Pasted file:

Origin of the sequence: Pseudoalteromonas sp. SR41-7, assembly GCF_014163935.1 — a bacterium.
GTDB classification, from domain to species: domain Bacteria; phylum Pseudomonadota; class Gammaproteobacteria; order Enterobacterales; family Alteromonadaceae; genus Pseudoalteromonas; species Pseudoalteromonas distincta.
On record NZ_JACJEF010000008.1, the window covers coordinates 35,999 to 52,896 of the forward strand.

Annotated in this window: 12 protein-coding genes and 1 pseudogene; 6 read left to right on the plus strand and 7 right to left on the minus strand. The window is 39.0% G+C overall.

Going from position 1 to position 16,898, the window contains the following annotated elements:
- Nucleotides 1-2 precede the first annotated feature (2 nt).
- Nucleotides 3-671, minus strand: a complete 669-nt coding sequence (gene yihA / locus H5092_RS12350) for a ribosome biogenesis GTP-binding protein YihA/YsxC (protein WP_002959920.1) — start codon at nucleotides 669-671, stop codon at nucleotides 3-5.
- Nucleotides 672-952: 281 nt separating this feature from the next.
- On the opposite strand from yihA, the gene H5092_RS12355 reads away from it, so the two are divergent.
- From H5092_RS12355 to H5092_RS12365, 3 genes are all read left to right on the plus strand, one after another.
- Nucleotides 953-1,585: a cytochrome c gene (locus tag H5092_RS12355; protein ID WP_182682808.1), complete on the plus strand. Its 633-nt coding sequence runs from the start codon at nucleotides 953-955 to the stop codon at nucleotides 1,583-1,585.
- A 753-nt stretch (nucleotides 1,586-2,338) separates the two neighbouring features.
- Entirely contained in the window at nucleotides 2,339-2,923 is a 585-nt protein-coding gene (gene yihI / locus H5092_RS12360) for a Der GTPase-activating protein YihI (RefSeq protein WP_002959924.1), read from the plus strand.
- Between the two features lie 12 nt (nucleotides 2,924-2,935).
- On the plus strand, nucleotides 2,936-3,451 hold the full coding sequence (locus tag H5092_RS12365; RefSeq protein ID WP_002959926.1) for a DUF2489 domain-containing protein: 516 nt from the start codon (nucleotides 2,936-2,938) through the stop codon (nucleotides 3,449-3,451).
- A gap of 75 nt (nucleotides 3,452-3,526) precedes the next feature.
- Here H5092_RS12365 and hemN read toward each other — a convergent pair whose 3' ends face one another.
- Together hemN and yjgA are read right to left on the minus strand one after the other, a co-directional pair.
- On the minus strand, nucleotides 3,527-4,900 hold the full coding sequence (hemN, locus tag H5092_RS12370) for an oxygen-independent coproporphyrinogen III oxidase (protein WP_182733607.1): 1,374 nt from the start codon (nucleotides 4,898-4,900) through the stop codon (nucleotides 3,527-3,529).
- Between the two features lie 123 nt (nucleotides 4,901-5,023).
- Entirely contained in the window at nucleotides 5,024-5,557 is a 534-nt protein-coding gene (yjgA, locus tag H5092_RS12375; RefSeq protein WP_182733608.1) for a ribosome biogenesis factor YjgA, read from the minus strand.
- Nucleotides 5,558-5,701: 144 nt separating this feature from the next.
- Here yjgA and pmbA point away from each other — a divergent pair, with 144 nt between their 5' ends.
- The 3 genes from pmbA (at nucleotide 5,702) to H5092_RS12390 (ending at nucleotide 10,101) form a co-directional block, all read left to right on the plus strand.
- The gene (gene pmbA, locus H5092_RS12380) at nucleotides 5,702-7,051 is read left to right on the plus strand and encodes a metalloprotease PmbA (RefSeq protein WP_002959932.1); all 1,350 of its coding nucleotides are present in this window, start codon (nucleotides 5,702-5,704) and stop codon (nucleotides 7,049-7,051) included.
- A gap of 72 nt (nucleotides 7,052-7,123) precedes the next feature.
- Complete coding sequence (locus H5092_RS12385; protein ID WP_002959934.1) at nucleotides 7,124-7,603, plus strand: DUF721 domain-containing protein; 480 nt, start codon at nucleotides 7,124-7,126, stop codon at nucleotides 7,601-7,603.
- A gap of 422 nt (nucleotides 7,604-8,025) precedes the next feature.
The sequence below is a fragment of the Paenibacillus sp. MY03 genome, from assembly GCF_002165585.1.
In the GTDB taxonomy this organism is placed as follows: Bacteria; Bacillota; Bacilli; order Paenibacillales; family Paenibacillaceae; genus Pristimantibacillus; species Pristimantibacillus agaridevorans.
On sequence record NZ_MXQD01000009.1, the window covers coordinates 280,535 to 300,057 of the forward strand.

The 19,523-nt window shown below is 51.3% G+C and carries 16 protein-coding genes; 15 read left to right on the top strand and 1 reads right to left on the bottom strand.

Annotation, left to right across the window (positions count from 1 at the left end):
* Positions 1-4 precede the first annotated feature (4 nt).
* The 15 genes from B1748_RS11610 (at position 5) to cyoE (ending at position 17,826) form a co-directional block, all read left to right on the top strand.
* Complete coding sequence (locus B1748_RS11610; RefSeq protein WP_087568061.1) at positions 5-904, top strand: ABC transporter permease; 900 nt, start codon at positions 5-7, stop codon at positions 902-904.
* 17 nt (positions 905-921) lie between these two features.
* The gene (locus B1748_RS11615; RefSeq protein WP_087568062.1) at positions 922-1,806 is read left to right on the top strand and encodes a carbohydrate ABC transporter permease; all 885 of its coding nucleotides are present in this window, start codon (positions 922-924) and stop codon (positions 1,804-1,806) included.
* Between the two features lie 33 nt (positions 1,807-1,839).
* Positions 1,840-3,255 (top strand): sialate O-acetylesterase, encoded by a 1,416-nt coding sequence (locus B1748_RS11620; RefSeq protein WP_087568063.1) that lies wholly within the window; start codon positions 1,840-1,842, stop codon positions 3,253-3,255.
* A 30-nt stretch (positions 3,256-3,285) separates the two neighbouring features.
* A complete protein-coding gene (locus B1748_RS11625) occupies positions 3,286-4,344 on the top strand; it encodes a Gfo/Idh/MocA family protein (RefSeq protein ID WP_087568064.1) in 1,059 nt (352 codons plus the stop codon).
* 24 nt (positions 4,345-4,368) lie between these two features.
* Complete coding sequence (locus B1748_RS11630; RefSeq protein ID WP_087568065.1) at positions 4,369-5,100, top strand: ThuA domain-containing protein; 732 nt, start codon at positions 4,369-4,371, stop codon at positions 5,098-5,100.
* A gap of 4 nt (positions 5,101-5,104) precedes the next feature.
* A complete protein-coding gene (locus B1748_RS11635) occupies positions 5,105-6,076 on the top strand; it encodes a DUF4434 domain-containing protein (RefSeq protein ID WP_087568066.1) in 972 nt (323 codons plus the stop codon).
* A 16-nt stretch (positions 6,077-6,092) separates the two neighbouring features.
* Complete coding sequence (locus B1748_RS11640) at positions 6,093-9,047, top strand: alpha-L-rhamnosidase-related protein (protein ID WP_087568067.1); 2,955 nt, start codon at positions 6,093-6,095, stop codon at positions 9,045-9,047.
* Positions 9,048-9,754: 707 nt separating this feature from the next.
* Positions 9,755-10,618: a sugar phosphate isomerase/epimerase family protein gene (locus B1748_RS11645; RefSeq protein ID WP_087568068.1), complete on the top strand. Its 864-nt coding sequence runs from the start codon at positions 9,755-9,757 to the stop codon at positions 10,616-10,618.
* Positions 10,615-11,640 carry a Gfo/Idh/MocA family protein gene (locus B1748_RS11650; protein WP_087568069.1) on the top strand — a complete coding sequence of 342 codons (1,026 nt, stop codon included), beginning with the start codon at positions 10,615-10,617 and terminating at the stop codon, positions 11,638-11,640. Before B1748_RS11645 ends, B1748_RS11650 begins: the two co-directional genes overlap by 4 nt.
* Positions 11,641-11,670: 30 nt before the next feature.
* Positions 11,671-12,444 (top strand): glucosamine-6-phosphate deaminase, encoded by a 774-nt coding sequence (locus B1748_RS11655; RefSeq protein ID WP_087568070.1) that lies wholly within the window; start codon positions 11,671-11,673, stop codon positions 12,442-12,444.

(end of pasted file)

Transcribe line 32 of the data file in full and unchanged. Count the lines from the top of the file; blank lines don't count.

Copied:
The 19,523-nt window shown below is 51.3% G+C and carries 16 protein-coding genes; 15 read left to right on the top strand and 1 reads right to left on the bottom strand.